Pims suspends elective surgeries due to rise in Covid cases

Published August 27, 2021
This file photo shows the Pakistan Institute of Medical Sciences. — Photo by Muhammad Asim/File
This file photo shows the Pakistan Institute of Medical Sciences. — Photo by Muhammad Asim/File

ISLAMABAD: As the number of critical Covid-19 patients has been increasing, the Pakistan Institute of Medical Sciences (Pims) has decided to suspend elective surgeries.

However, emergency surgeries will be performed as per routine and there will be no refusal policy for such cases.

According to a document of Pims signed by Deputy Executive Director Dr Zulfiqar Ghouri and available with Dawn, “it is critical for compliance of all head of clinical departments that due to heavy load of Covid-19 patients in fourth wave, the services of all elective/planned surgeries and operative procedures are hereby suspended except emergency surgeries only.”

Meanwhile, the Pakistan-China Institute (PCI) organised a webinar on “Covid-19 origin and international cooperation” under its flagship event series, “Friends of Silk Road”.

Experts at the webinar examined various reports and analyses about the origins of the coronavirus pandemic. The webinar was attended by over 50 participants from different countries of Asia and Africa, and featured six panelists, including Ambassador to United Nations Munir Akram, Naghmana Hashmi, former ambassador to China, Senator Mushahid Hussain, the chairman of Senate Defence Committee, Hasaan Khawar, public policy expert, Hassan Daud Butt, CEO of KP Board of Investment and Trade, and Dr Manzoor Ahmed, former ambassador to WTO.

The dialogue was moderated by Mustafa Hyder Sayed, executive director of Pakistan-China Institute.

The webinar discussed a report of 17 US intelligence agencies presented to the US president on August 24, which remained “inconclusive” regarding the origins of the coronavirus pandemic. This follows the March 13 joint report of experts from WHO and China, comprising almost 20 experts from over a dozen countries, which said it is “extremely unlikely” that the coronavirus pandemic was a leak from a lab.

Mustafa Hyder Sayed highlighted how politicisation of the pandemic was replacing multilateral cooperation in the fight against the pandemic. He said: “Playing politics with the pandemics detracts developing countries like Pakistan from effectively fighting it. If it weren’t for China in ensuring the donation of vaccines, almost 3.5 million doses, we would not have been able to save so many lives of Pakistanis.”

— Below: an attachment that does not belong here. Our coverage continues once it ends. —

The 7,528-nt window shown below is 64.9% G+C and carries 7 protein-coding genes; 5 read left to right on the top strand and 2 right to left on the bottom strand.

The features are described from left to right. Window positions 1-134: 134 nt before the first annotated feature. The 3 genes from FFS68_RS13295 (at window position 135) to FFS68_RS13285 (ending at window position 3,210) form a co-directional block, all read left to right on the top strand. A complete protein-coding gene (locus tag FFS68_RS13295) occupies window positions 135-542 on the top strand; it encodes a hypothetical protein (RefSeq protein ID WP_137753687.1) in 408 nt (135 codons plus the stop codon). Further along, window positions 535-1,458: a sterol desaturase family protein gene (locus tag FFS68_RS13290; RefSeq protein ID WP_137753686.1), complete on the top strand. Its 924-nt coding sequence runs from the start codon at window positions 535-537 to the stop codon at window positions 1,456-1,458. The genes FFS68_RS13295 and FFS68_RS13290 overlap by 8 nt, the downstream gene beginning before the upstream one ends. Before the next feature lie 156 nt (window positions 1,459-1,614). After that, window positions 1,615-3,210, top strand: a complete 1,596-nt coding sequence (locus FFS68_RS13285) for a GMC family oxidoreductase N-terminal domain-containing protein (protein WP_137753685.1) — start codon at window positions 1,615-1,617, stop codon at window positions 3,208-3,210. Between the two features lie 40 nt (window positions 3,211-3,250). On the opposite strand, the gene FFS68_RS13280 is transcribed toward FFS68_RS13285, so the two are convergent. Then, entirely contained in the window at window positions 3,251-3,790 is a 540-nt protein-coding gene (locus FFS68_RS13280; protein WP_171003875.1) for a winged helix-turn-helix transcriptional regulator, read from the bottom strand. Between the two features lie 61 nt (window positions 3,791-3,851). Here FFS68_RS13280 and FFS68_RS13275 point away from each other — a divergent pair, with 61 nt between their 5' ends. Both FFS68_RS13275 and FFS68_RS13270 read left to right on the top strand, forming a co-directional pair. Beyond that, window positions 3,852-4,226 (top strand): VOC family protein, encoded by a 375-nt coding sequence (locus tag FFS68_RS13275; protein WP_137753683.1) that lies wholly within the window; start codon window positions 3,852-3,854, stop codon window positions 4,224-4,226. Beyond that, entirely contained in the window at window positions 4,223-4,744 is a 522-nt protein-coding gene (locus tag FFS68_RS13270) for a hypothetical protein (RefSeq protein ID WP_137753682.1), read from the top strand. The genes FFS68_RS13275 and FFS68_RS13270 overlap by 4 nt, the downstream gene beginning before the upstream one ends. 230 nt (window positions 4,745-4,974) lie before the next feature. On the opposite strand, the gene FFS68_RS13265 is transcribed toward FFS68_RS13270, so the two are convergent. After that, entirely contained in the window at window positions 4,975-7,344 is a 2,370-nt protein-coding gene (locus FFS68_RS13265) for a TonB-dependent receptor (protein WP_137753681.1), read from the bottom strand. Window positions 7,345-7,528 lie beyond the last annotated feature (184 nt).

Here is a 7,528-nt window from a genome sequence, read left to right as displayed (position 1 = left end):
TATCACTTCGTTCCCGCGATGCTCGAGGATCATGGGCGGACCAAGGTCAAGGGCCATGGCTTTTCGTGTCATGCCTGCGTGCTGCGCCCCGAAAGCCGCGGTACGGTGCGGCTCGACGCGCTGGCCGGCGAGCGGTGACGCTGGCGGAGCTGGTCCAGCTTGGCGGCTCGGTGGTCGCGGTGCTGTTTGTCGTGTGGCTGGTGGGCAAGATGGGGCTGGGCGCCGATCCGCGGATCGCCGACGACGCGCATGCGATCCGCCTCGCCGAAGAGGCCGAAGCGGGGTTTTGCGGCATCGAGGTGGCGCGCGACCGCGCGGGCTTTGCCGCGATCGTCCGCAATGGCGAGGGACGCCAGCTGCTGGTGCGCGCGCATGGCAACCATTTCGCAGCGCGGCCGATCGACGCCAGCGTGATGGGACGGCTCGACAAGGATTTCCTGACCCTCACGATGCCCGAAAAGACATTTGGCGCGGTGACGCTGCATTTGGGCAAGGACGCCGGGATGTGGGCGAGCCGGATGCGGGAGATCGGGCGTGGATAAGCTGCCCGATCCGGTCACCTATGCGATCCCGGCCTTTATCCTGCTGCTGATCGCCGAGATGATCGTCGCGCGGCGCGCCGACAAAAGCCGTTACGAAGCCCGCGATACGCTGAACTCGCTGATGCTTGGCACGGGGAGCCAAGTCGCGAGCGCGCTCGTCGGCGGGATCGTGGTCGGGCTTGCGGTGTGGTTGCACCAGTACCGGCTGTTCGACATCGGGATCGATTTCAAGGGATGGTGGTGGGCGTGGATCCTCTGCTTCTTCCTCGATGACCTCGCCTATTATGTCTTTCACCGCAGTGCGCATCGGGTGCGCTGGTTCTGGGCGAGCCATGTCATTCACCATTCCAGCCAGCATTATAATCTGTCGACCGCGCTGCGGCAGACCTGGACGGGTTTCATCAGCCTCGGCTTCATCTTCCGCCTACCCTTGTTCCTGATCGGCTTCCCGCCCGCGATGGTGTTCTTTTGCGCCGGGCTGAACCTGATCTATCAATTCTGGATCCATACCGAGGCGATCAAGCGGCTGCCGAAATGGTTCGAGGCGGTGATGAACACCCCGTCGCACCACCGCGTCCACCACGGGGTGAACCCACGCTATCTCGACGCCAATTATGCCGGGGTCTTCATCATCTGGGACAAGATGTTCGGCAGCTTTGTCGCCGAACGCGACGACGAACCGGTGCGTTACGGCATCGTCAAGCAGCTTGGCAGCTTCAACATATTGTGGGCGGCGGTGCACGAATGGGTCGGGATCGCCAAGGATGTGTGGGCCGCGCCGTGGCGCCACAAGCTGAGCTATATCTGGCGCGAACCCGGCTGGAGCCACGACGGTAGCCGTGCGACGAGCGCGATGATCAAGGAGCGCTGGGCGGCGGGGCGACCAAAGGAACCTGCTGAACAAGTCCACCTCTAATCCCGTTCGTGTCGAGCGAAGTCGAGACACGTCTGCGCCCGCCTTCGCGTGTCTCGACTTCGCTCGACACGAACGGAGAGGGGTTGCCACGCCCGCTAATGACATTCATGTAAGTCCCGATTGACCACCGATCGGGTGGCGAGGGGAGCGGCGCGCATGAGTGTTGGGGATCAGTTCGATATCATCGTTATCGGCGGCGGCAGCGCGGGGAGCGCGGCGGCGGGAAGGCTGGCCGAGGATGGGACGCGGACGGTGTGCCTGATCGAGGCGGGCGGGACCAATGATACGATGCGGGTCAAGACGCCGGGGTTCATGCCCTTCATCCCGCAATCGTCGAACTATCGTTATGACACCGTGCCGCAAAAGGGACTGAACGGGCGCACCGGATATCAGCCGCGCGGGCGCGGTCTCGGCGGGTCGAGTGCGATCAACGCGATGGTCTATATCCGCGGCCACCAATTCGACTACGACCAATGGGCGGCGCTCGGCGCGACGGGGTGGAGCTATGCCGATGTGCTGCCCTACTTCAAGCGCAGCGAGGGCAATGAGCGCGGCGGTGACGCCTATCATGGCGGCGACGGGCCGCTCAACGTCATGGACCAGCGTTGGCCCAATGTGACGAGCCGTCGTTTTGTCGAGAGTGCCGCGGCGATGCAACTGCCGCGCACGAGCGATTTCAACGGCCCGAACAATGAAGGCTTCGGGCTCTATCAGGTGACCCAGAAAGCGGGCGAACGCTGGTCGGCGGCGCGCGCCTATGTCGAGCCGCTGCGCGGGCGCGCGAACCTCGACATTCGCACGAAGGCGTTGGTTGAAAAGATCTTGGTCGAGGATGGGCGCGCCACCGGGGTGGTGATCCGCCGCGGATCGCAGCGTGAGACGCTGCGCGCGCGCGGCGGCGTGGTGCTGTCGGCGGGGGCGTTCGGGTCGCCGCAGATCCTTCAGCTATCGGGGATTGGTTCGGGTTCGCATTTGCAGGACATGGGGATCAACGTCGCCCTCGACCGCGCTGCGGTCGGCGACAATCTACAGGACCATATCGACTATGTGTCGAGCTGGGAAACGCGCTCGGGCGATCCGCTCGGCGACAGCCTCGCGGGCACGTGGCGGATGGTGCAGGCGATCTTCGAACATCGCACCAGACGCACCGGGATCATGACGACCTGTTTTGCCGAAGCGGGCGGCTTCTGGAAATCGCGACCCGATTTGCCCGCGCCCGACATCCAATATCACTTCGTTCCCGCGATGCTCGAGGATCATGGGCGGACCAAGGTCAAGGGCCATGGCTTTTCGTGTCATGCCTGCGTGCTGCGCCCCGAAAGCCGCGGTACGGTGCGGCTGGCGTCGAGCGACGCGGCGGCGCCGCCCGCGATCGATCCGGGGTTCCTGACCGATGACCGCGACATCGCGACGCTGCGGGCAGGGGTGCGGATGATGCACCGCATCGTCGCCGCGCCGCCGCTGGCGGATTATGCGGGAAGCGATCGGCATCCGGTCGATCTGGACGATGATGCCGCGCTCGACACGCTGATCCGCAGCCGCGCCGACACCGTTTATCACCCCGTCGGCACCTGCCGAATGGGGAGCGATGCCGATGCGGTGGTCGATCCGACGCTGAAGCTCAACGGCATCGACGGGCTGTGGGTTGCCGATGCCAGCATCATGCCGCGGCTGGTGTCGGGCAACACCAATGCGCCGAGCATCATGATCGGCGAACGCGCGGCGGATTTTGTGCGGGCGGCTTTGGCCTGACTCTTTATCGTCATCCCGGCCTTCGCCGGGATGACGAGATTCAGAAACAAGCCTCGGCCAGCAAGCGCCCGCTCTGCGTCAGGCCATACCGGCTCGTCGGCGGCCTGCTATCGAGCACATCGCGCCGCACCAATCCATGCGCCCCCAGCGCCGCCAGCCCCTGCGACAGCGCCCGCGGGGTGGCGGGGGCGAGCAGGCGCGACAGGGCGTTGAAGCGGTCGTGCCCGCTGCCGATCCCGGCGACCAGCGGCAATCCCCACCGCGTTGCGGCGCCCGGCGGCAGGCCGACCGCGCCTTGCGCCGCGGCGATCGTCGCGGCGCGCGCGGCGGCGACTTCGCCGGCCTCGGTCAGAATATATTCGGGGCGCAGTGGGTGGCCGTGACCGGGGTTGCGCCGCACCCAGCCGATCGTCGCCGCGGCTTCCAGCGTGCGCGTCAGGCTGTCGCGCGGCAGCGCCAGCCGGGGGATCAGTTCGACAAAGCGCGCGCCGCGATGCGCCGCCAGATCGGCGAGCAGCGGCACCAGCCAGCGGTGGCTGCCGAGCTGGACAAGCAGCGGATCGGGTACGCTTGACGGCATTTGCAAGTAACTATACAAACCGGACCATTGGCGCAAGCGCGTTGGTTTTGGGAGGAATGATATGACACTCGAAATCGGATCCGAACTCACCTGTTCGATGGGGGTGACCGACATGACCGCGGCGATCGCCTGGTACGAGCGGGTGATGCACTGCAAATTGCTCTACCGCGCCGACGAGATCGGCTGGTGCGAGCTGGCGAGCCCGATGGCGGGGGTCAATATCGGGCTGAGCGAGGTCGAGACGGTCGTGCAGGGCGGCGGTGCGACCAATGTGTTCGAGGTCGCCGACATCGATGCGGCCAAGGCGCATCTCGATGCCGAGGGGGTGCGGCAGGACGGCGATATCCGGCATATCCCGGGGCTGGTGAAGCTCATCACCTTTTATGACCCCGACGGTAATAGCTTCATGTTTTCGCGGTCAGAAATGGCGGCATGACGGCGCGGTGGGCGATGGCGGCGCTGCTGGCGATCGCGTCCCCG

Munir Akram called the politicisation of tracing the origins of the virus a ‘regrettable move’, and said the efforts had been tainted by conspiracy theories and smear campaigns. He also said that this had set a wrong precedent by exploiting the WHO as a ‘tool for political manoeuvring’.

Talking about the close cooperation of China with WHO to trace the origins of the virus, Ambassador Akram said the only way forward out of this misinformation epidemic was through “science as origin tracing is science, trust science, stay away from prejudice and politics.”

Hassan Khawar highlighted how the coronavirus pandemic had taken more than four million lives so far, while continuing to wreak havoc throughout the world. He said that despite efforts to find the origins of the virus, there is no scientific evidence to blame China.

Naghmana Hashmi called Covid-19 a ‘politically-charged virus’ that has increased global competition, and created two blocks in the international system: one which alleges the virus was created in a lab in Wuhan whereas the other thinks that it was created in a lab in Maryland, US.

Senator Mushahid Hussain quoted the August 24 report by 17 US’ intelligence agencies which failed to trace the origins of the coronavirus or lay blame on China. He said despite this, China is demonised through a politically-motivated campaign. He mentioned how President Trump had coined the term ‘China virus’, and said such ethnic targeting is similar to racism, Islamophobia and anti-Semitism.

Meanwhile, members of the National Assembly visited the National Institute of Rehabilitation Medicine (NIRM) along with Zala Qaiser, daughter of Speaker National Assembly Asad Qaiser on Thursday.

The delegation was briefed about the working of the hospital. The faculty members were inquired about their requirements and the lawmakers also took input from patients about the standard of services.

Published in Dawn, August 27th, 2021

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